The iPhone isn't available yet, and it's certain to have its limitations, yet Apple has managed to create a pretty loud buzz among consumers.
A survey by Harris Interactive found that 47% of U.S. adults were aware of the product unveiled in January at Apple's Macworld in San Francisco, and 17% were interested in buying it.
Of those interested in getting their hands on the stylish device with a touch screen, 9% said they would buy the iPhone when it launches in June, and another 8% said they would buy it before their current wireless service contract expired. The iPhone will only be available through Cingular Wireless.
About 17% of the respondents to Harris' poll said they would wait for their wireless contracts to expire, and 25% said they would purchase an iPhone when it becomes available through their carriers. The largest percentage, 40%, said they would wait until the price came down. The price is expected to start at $500.
With so much anticipation, what's the attraction? It won't be for its handling of third-party applications. The iPhone is a closed device and isn't expected to be of much use within corporate environments that use Research In Motion's BlackBerry, for example, or smartphones offered by Palm and Motorola.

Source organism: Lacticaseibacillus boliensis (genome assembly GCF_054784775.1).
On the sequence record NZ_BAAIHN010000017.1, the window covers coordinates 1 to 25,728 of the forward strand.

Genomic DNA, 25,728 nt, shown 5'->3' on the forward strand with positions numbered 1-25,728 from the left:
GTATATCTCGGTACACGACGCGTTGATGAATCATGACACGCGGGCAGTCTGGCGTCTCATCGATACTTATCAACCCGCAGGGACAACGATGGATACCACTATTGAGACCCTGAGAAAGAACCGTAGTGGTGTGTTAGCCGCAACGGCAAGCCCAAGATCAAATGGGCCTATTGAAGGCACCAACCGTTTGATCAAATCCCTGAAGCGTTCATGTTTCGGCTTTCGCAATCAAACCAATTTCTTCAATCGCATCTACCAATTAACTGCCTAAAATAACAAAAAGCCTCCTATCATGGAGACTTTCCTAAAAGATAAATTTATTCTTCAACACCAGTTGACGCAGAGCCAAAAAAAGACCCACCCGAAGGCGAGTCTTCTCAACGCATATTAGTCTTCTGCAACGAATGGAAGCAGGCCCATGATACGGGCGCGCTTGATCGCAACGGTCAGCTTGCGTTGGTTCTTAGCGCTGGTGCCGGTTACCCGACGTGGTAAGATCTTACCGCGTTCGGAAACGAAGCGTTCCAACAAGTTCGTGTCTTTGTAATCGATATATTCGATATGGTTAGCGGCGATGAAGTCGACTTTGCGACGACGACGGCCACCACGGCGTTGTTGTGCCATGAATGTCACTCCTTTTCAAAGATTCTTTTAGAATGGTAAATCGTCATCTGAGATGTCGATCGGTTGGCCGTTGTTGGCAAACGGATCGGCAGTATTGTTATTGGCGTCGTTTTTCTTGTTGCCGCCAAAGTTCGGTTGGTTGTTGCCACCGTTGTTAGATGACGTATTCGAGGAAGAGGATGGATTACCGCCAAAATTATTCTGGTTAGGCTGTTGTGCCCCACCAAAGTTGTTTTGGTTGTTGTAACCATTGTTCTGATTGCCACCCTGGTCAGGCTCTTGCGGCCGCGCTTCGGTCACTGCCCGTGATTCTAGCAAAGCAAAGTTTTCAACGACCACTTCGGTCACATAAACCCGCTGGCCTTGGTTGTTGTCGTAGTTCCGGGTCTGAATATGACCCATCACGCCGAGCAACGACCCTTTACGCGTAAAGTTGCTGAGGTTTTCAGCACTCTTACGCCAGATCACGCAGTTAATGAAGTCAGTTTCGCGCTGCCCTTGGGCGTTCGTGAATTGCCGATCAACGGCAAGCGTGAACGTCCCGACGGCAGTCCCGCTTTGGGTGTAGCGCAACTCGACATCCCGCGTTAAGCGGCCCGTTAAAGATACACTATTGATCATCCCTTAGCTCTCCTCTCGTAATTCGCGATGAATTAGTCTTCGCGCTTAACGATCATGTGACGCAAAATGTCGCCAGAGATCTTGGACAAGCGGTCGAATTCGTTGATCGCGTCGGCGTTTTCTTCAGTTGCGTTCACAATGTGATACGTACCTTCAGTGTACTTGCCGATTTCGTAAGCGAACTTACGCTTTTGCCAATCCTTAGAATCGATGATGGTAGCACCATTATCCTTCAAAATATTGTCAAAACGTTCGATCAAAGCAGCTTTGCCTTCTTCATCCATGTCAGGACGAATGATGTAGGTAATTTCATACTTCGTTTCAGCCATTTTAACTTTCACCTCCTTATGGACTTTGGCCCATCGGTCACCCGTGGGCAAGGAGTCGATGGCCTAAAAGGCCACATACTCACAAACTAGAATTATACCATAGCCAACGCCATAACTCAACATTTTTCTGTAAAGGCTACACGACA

Fully 37% of the people in the Harris poll said the phone's large storage capacity, as much as 8 Gbytes, was the hottest feature, an indication that the respondents were as much interested in its ability to play music as in making calls. Nearly as many people, 36%, said they favored the iPhone's quad-band capabilities, which means it could be used in regions outside the United States, and 31% rated its unique interface as the major draw.
"Apple's new iPhone has shaken the industry to its core," Joseph Porus, VP of Harris Interactive's Technology Practice said in a statement. "Look for strong sales and a new cult to develop around iPhone. Also expect increased orders for midnight oil as competitors scramble to play catch-up."